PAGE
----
Subjects were identified from psychiatric clinics, hospitals, general medical practices and from volunteers responding to media advertisements. Caucasian subjects over the age of 18 were included if they had experienced 2 or more episodes of unipolar depression of at least moderate severity separated by at least 2 months of remission as defined by the Diagnostic and Statistical Manual 4th edition operational criteria (DSMIV)  or the International Classification of Diseases 10th edition operational criteria (ICD10), for unipolar depression . Probands were all white and of white European parentage. They were included in the study if they had at least one biological sibling, not a monozygotic twin, over the age of 18 years meeting the same diagnostic criteria. Subjects were excluded if either sibling had ever fulfilled criteria for mania, hypomania or schizophrenia.
Subjects were also excluded if they experienced psychotic symptoms that were mood incongruent or present when there was no evidence of a mood disturbance. Other exclusion criteria were intravenous drug use with a lifetime diagnosis of dependency; depression occurring solely in relation to alcohol or substance abuse or depression only secondary to medical illness or medication, and a clear diagnosis of bipolar disorder, schizophrenia, schizo-affective disorder or acute or transient psychotic disorders in first or second-degree relatives.
All subjects were interviewed using the Schedules for Clinical Assessment in Neuropsychiatry (SCAN) [15,16]. Items of psychopathology in the SCAN interview were rated for presence and severity according to the worst and second worst episodes of depression identified by the subjects. For the purposes of rating severity, subjects were asked to identify within each of these episodes of depression a 4–6 week period when their symptoms were at their worst (peak intensity). The majority of the SCAN items were coded as follows; 0 – indicates absence of the item, 1 – the item was present but to a mild degree or intermittently throughout the peak intensity 4–6 weeks, 2 – item moderately severe and present for more the 50% of the peak intensity period or severe but present for less than 50% of the peak intensity period, 3 – item severe for more than 50% of the peak intensity period. The computerised version of the SCAN2.1 is built on top of the IShell system, which is a computer aided personal interviewing tool produced by the World Health Organisation  and which provides diagnoses according to DSMIV and ICD10 operational definitions.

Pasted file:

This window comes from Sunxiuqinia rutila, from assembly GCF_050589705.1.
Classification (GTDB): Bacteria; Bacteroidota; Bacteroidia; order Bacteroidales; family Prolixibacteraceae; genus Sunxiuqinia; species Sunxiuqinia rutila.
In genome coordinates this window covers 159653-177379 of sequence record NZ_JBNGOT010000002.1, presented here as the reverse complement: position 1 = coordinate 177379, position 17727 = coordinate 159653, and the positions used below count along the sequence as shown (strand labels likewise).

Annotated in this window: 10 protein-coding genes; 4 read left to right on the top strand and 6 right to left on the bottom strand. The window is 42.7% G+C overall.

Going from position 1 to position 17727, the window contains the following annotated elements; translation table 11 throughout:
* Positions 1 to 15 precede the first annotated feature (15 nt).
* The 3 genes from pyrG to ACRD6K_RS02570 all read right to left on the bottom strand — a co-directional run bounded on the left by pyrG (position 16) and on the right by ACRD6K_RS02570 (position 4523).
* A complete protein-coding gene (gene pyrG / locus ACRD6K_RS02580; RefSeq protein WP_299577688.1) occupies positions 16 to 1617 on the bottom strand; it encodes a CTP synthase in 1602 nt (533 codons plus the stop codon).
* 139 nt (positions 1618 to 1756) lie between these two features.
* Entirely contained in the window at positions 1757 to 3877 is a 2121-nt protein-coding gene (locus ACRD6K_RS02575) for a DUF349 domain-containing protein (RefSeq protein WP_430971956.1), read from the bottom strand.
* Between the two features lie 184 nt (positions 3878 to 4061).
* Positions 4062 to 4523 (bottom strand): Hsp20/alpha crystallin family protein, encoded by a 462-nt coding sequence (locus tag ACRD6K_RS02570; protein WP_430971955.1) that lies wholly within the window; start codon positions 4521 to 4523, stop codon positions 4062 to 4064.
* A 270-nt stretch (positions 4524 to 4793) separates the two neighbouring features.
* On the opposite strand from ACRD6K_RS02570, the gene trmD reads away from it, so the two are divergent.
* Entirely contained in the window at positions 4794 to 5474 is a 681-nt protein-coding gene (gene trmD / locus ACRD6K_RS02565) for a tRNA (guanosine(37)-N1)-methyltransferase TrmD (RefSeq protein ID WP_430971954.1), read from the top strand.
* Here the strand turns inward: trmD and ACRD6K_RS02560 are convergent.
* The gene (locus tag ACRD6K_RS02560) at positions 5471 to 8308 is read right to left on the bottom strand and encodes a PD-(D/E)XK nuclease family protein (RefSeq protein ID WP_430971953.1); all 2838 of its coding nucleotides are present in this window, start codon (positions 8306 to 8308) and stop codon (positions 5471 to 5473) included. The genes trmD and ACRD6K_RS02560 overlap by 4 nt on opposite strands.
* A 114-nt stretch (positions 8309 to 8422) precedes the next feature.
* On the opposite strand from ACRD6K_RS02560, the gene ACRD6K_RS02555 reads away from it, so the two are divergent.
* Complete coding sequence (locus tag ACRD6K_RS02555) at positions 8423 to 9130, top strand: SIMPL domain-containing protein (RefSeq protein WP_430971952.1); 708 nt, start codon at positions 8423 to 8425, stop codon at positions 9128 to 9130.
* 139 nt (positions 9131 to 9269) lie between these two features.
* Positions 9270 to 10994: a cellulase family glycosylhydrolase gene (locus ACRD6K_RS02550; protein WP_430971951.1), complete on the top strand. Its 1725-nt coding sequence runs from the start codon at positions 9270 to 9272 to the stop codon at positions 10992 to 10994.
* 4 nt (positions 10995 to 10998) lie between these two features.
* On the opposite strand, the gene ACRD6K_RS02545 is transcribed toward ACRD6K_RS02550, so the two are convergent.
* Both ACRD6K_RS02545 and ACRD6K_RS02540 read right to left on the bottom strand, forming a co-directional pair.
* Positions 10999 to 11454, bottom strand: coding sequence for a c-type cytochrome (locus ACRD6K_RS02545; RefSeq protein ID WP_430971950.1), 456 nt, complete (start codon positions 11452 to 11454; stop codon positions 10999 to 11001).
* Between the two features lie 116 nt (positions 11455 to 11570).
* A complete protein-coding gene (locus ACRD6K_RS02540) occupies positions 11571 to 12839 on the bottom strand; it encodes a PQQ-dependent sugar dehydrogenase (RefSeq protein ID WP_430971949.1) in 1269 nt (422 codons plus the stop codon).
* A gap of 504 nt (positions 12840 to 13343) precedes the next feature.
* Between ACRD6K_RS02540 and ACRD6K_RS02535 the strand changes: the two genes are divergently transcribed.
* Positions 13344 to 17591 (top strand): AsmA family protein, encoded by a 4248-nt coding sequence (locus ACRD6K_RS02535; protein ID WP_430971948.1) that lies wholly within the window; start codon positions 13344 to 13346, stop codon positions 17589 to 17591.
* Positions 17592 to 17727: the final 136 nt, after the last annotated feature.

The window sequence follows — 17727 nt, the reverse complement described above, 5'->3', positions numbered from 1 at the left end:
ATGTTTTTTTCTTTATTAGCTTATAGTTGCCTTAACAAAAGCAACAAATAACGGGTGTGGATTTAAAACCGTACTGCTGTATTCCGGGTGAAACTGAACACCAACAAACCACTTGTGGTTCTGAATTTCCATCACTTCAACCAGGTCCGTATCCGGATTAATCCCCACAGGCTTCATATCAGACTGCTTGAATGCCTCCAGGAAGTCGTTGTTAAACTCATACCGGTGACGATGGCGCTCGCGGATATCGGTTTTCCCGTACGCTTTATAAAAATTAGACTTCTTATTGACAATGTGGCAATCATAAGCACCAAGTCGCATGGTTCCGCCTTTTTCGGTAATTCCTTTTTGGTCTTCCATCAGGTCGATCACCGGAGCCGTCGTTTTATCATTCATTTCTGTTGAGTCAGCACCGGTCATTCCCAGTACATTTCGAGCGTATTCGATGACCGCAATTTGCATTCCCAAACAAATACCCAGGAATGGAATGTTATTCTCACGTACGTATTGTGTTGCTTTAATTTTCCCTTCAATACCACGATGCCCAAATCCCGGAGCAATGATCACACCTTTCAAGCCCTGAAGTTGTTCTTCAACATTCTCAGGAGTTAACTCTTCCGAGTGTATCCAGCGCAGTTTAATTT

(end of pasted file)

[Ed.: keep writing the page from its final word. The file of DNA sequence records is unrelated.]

Interviewer training and reliability across sites
All interviewers from each site attended a 4-day SCAN training course in the UK. Each site also undertook further inter-rater reliability meetings regularly and annually all interviewers from all sites took part in a joint inter-rater reliability exercise.
All sites obtained ethical approval for the DENT study within their own countries and institutions. All study participants gave written informed consent for participation in the study.
Self-report questionnaires and other information collected from participants at interview
In addition to the SCAN interview all study participants completed the Eysenck Personality Questionnaire  and a detailed family history of psychiatric and physical disorders. For the 6 months prior to the worst episode and 6 months prior to the second worst episode as well as the 6 months prior to interview the Brief Life Events Questionnaire (BLEQ) identified which of 12 types of severe life events had occurred. These were based on the list proposed by Brugha and colleagues  to which childbirth was added. If such an event had occurred the subject was also asked to rate the impact of the event as; very distressing (a score of 3), moderately distressing (scored 2) or not very distressing (scored 1). The BLEQs therefore gave a summated impact score out of 39 for each 6-month time frame.
At the time of the SCAN interview interviewers obtained 25 ml of whole blood that was collected in 37.5 ml (EDTA containing) monovettes. In addition drops of blood were placed on a Guthrie blood spot card. The blood samples were labelled with a bar code, gently mixed and stored frozen upright in a -20 degree centigrade freezer pending DNA extraction.
Phenotypic data analysis
All phenotypic information from interviews and questionnaires was coded by assigning a number to each subject, and removing any personal identifying information. The same codes were used on the blood sample tubes using a bar code system. The phenotypic information was first entered on an EXCEL spread sheet after which a data file was created using Statistical Procedures for the Social Sciences (SPSS) version 10 for Windows for the statistical analyses.
Inter-rater agreement for SCAN interview
All the interviewers from all sites took part in a joint inter-rater reliability exercise (in English) involving both audio-taped interviews with study subjects and videotaped interviews with actors, role-playing a depressed subject. Item by item kappa statistics for SCAN items, were calculated comparing each interviewer's ratings against AF's "master" rating. A mean item by item kappa coefficient across all the sites of 0.77 (range 0.63 – 0.89) was obtained indicating a substantial level of inter-rater agreement.